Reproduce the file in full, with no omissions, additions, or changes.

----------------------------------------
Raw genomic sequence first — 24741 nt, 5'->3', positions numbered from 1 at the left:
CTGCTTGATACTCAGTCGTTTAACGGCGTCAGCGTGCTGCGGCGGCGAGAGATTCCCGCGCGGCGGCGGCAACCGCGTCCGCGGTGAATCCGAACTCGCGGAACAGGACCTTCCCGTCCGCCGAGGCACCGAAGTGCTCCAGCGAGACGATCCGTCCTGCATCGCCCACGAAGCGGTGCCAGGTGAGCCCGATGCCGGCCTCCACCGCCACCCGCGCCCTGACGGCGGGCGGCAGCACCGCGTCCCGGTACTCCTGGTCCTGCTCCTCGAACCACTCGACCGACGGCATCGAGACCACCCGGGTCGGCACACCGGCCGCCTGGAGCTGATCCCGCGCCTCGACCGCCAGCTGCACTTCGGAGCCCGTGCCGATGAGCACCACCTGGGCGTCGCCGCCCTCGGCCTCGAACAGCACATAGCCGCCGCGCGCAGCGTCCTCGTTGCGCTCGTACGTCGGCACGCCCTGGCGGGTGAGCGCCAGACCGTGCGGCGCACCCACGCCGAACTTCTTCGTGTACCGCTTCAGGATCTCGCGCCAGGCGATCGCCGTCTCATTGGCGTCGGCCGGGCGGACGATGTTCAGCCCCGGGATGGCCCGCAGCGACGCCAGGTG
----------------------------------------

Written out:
Raw genomic sequence first — 24741 nt, 5'->3', positions numbered from 1 at the left:
CTGCTTGATACTCAGTCGTTTAACGGCGTCAGCGTGCTGCGGCGGCGAGAGATTCCCGCGCGGCGGCGGCAACCGCGTCCGCGGTGAATCCGAACTCGCGGAACAGGACCTTCCCGTCCGCCGAGGCACCGAAGTGCTCCAGCGAGACGATCCGTCCTGCATCGCCCACGAAGCGGTGCCAGGTGAGCCCGATGCCGGCCTCCACCGCCACCCGCGCCCTGACGGCGGGCGGCAGCACCGCGTCCCGGTACTCCTGGTCCTGCTCCTCGAACCACTCGACCGACGGCATCGAGACCACCCGGGTCGGCACACCGGCCGCCTGGAGCTGATCCCGCGCCTCGACCGCCAGCTGCACTTCGGAGCCCGTGCCGATGAGCACCACCTGGGCGTCGCCGCCCTCGGCCTCGAACAGCACATAGCCGCCGCGCGCAGCGTCCTCGTTGCGCTCGTACGTCGGCACGCCCTGGCGGGTGAGCGCCAGACCGTGCGGCGCACCCACGCCGAACTTCTTCGTGTACCGCTTCAGGATCTCGCGCCAGGCGATCGCCGTCTCATTGGCGTCGGCCGGGCGGACGATGTTCAGCCCCGGGATGGCCCGCAGCGACGCCAGGTG